Per comScore, in June,’s exchange delivered over 1 billion ad minutes, just behind BrightRoll’s exchange (1.1 billion). That’s 18 ads per viewer. Google, which of course owns YouTube, delivered just 300 million ad minutes in June, though it did average 30 ads per viewer.’s reach was bigger than Google’s (39 percent of the U.S. Internet ad population vs. 35 percent).

Since the middle of last year when the bot problem started surfacing, launched a series of proprietary tools designed to help identify fraud, including one called Jambalaya, while also profiling fraud perpetrators in order to catch the next trickster. Per Ashkenazi, bans five to 10 sites per week, and has kicked out over 40 this month. It has four employees dedicated solely to weeding out questionable inventory, not including engineers. As a result of this aggressive tact, from January to March the amount of a inventory on’s exchange has dropped 40 percent to 4.8 billion impressions a month.

Ashkenazi walked Adweek through how’s buying interface for its exchange works. Buyers can select from a large number of criteria for placing ads, including demographics, individual sites, video player sizes and page locations. Buyers can also elect to choose whether ads are in-banner or in-stream, feature audio or no audio, or whether they are actually viewable or not. Yes, you can deliberately buy nonviewable ads on the exchange. And you can even choose to buy inventory that is a risk for fraud, or not.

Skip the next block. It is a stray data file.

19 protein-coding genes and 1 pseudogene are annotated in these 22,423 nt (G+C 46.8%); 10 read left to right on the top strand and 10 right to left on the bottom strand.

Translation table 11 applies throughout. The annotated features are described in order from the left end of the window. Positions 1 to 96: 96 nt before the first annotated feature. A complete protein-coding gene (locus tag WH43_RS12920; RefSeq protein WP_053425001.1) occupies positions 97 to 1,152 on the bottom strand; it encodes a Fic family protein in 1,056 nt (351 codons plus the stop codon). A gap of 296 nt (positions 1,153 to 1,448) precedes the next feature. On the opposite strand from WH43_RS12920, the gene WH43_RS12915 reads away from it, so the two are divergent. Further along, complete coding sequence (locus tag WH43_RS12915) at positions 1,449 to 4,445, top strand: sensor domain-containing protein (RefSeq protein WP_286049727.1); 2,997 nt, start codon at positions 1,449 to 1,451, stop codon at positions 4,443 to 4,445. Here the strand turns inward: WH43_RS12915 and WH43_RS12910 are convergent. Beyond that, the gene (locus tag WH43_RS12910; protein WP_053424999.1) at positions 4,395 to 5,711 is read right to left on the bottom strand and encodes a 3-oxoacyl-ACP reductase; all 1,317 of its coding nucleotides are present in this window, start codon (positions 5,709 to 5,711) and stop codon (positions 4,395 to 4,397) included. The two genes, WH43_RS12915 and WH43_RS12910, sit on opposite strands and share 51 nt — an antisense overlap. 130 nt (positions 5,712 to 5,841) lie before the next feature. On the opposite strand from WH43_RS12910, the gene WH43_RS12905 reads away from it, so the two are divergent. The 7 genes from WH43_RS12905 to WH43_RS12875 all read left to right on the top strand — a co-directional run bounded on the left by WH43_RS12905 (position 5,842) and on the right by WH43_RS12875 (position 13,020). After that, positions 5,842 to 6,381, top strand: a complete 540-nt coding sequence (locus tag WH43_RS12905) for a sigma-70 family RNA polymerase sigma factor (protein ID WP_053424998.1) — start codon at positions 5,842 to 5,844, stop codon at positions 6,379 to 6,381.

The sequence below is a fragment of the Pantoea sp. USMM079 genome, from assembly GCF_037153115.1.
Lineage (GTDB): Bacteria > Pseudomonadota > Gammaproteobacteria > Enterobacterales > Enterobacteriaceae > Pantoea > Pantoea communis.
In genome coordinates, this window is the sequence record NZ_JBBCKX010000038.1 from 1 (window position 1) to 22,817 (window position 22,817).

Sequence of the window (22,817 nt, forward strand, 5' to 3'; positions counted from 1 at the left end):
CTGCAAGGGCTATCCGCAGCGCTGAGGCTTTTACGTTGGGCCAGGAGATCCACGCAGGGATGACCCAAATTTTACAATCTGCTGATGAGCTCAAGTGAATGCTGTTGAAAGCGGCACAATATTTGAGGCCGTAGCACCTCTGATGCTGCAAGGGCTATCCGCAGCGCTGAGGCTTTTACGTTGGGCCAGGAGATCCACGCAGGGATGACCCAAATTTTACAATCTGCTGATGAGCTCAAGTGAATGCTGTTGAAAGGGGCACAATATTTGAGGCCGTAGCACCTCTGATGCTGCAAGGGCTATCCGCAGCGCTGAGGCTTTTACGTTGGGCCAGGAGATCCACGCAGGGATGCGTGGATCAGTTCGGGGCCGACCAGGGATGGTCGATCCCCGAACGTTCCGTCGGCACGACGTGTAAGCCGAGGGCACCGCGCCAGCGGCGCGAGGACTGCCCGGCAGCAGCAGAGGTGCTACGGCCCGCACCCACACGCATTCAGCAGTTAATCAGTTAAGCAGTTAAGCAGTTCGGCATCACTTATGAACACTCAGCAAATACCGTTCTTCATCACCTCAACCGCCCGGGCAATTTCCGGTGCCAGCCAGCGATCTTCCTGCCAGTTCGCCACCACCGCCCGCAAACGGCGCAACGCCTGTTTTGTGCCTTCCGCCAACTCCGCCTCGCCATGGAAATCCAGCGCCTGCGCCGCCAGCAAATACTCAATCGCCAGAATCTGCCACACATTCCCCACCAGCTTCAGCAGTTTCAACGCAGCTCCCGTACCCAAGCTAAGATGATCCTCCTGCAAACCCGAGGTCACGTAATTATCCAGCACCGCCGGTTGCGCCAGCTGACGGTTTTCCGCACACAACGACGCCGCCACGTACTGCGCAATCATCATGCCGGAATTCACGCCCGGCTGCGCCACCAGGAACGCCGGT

Why not make viewable ads the default?

“We are not here to define what is good or bad,” said Ashkenazi. “It’s all OK as long as you and the buyer know … We believe we are the leader in quality. Our exchange offers complete transparency."

Among the sites listed in the exchange are and Per Ashkenazi, the company carries inventory from 72 of the top 100 video sites. But when it was building the exchange, it touted selling Blastro, Clipsyndicate, Dailymotion, Mindjolt, Nabbr, Redlasso and Videojug in a 2010 press release.

To be fair, has its vocal defenders. Several buyers praised its technology and its slew of buyer controls. 

Ari Bluman, chief digital investment officer for GroupM North America, said that the AOL deal presented an opportunity. “One of the many issues [in Web advertising] is the complexities it brings, and if this acquisition helps AOL make it easier to conduct business and brings pricing and performance advantages to our clients, then we’re fans of it.”

“Like any exchange there is more and less valuable inventory that can be sourced,” said Donnie Williams, chief digital officer at Horizon Media, of “The thing to note is that has lots of controls/filters/brand safety features. So, you can effectively limit your exposure to bad stuff.”

Plus, it’s worth nothing that AOL hasn’t necessarily talked up’s exchange when announcing the deal. Rather, the focus was on’s technology, and its role as a platform. Besides an exchange, manages a demand-side platform, a sales-side platform and an ad server. "AOL needs real-time bidding,” said one agency exec." I don’t think Adapt's inventory is what they are after.”

And to be fair, the lousy inventory/fraud issue seems to have infected much of the ecosystem. Several observers contend that is no worse than anybody else, and may have better technology.

That’s certainly Ashkenazi’s belief. "Not all ad exchanges are created equal," he said. "I don't think that every company is putting in the strict processes like we do. We don’t want to see video go like display. 

"We ran over 26,000 campaigns last year," he added. "We’ve never had a single campaign stopped."